Parashot #32-33 B’har (On Mount) and B’chukkotai (My my regulations) Vayikra (Leviticus) 25:1-26:2; 26:3-27:34

Beth Elohim Messianic Synagogue
Parashah #32-33 B’har (On Mount) and B’chukkotai (By my regulations)
Haftarah: (Yirmeyahu) Jeremiah 32:6-27
B’rit Chadashah: 1 Corinthians 7:21-24

This week’s parashah addresses shmittah (loosen or detach) which is every seventh year; the next one beginning the Fall of 2021. Man is given six years to work the land and plant our crops; 6 representing the number of man in Gematria. However, on the seventh year we are to let the land rest and recover. It is a complete rest for the land just as Shabbat is to be a complete rest for man. We are not to harvest what grows by itself from the seeds left from the previous harvest, or grapes that grow from the untended vine. However what the land produces during the year of Shabbat can be eaten. The logical question would be, what is difference between the produce and the grapes and what grows from the seeds left from the previous harvest?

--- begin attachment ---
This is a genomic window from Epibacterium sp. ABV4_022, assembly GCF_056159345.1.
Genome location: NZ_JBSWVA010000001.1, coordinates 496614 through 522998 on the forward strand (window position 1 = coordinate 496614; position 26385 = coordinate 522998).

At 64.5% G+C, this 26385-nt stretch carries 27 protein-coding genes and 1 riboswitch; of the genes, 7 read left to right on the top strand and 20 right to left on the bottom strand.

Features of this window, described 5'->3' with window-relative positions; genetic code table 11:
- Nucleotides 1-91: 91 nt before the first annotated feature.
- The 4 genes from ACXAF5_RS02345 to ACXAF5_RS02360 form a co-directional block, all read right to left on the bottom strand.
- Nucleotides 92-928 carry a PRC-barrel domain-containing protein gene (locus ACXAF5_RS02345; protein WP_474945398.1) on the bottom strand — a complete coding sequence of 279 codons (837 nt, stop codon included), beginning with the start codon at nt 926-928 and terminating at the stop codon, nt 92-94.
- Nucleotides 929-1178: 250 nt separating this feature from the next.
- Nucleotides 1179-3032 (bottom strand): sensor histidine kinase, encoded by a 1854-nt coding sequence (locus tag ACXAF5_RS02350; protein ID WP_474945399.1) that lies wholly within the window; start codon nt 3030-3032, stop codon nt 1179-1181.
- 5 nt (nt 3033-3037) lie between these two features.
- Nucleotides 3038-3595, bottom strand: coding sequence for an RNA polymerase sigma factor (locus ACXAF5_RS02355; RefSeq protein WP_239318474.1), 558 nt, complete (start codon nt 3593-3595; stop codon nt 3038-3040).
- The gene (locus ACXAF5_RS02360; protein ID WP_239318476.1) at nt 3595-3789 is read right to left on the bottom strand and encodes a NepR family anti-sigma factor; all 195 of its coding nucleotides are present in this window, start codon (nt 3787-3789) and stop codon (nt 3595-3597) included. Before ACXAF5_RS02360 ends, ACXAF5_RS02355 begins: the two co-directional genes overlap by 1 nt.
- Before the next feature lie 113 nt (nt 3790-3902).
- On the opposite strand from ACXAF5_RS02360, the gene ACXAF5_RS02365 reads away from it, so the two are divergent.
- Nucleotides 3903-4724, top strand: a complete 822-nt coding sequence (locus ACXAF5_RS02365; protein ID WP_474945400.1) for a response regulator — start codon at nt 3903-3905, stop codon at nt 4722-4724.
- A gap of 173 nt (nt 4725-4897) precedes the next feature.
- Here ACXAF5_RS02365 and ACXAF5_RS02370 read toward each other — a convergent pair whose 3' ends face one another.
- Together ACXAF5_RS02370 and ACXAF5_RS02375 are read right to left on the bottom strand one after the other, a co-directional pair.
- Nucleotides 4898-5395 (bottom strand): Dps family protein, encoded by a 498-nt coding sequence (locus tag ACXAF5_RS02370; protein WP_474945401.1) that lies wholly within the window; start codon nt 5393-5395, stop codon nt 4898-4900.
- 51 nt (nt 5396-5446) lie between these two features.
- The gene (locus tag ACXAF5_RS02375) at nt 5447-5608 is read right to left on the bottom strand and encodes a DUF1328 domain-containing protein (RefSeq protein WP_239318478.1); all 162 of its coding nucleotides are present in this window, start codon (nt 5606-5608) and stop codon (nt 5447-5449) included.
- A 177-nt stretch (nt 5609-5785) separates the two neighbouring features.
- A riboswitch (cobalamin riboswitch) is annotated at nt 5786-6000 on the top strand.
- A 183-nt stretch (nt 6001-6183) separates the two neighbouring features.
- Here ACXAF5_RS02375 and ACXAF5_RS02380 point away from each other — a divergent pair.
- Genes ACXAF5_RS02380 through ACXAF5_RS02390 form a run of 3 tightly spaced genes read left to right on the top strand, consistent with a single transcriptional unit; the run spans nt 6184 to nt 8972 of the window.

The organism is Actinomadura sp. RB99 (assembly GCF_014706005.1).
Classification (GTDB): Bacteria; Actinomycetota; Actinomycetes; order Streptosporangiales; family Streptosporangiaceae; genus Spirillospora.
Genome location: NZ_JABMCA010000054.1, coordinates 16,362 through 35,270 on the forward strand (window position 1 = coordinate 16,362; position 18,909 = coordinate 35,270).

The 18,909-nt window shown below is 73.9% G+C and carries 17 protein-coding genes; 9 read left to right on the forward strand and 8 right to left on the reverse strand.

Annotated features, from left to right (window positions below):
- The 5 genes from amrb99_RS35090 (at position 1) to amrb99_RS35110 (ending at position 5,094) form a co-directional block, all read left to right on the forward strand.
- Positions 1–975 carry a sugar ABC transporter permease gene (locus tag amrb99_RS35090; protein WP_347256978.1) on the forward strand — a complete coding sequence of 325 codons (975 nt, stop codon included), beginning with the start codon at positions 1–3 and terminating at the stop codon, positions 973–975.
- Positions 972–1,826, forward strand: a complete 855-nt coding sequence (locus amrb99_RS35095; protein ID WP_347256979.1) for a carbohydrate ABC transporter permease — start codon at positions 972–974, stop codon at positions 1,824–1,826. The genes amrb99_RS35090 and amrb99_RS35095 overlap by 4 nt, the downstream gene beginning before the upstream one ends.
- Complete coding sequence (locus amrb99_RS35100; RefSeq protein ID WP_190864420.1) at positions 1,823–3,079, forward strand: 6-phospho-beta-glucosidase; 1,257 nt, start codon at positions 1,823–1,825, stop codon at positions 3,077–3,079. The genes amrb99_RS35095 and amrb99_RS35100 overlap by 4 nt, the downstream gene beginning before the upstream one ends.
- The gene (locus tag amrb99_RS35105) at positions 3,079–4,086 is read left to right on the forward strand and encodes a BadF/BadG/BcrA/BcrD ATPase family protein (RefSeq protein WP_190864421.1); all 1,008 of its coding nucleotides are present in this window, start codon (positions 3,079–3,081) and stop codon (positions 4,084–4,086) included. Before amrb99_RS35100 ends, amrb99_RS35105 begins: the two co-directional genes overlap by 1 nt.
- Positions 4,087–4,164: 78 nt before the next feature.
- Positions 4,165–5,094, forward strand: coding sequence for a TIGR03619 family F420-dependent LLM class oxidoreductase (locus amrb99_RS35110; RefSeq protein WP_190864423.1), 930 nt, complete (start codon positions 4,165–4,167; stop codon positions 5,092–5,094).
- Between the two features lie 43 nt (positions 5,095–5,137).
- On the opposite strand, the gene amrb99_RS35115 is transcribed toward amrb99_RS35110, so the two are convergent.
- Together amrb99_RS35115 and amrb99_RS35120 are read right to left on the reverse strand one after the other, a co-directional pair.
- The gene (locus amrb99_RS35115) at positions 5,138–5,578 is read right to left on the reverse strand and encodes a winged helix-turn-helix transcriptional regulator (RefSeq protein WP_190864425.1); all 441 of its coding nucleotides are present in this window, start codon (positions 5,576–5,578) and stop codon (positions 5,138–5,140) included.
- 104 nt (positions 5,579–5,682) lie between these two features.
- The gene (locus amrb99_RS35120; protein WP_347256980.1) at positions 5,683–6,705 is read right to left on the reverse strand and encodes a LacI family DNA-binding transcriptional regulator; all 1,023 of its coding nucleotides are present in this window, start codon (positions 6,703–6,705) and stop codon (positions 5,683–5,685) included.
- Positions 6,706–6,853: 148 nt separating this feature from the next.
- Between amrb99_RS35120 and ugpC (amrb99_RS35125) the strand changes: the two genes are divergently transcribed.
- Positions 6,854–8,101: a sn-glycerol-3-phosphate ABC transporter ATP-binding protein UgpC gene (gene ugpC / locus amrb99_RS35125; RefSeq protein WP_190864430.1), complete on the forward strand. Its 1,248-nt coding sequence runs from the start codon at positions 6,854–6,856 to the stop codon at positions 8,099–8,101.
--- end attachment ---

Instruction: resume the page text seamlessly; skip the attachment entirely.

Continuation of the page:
We need to understand where this command for shmittah was given. Most of the laws in Leviticus were given in the Tent of Meeting. The reference to untended grapevines teaches us that the owner may not harvest, store or sell the yield, but it may be consumed by his family and others within the community. The land’s rest in the seventh year reminds us that the determining factor in human material success is G-d, not the law of nature or man’s sense of self-worth. The Sages tell us that true life comes when man stops striving for material gain in favor of dedication to observing G-d’s Torah out of love and obedience. We discussed this concept last week in the context of believers being free to serve others without an underlying desire for praise or gain from another. By our observance of Shabbat and Shmittah, we infuse holiness and purpose into our work, no matter the occupation. This command provides further support that G-d is the Author of the Torah because G-d guarantees the year before Shmittah he will order His blessing over the land that there will be enough harvest on the sixth year for three years. However, this blessing is conditional on keeping G-d’s regulations, rulings, and acting accordingly (Lev. 25:14). No human can make such a prediction with validity or reliability. During the Shmittah year, it is forbidden for owners of the land to treat it as their own and forbid others to benefit from the available food. Owners, gentiles, and animals must have equal access. After all, the land truly belongs to HaShem. We are merely stewards of all He allows us to use during our lives. The food cannot be harvested for commercial use. Lev. 25:23 reminds us that G-d owns the land. Therefore it is never to be sold. This is the basis for the general prohibition against owning land in Israel. Unfortunately, there are many who chose to override G-d’s law, buy and sell land today. There are others who farm the land in direct violation of G-d’s Torah, minimizing, rationalizing, and justifying their actions. There is no valid excuse. This practice is directly driven by greed and not trusting the G-d of Israel, period. We are allowed to eat the fruit of what was already planted intentionally in the Shmittah year, but we cannot eat from seedlings that unintentionally fell and produced from the previous year’s harvest (Lev. 25:5).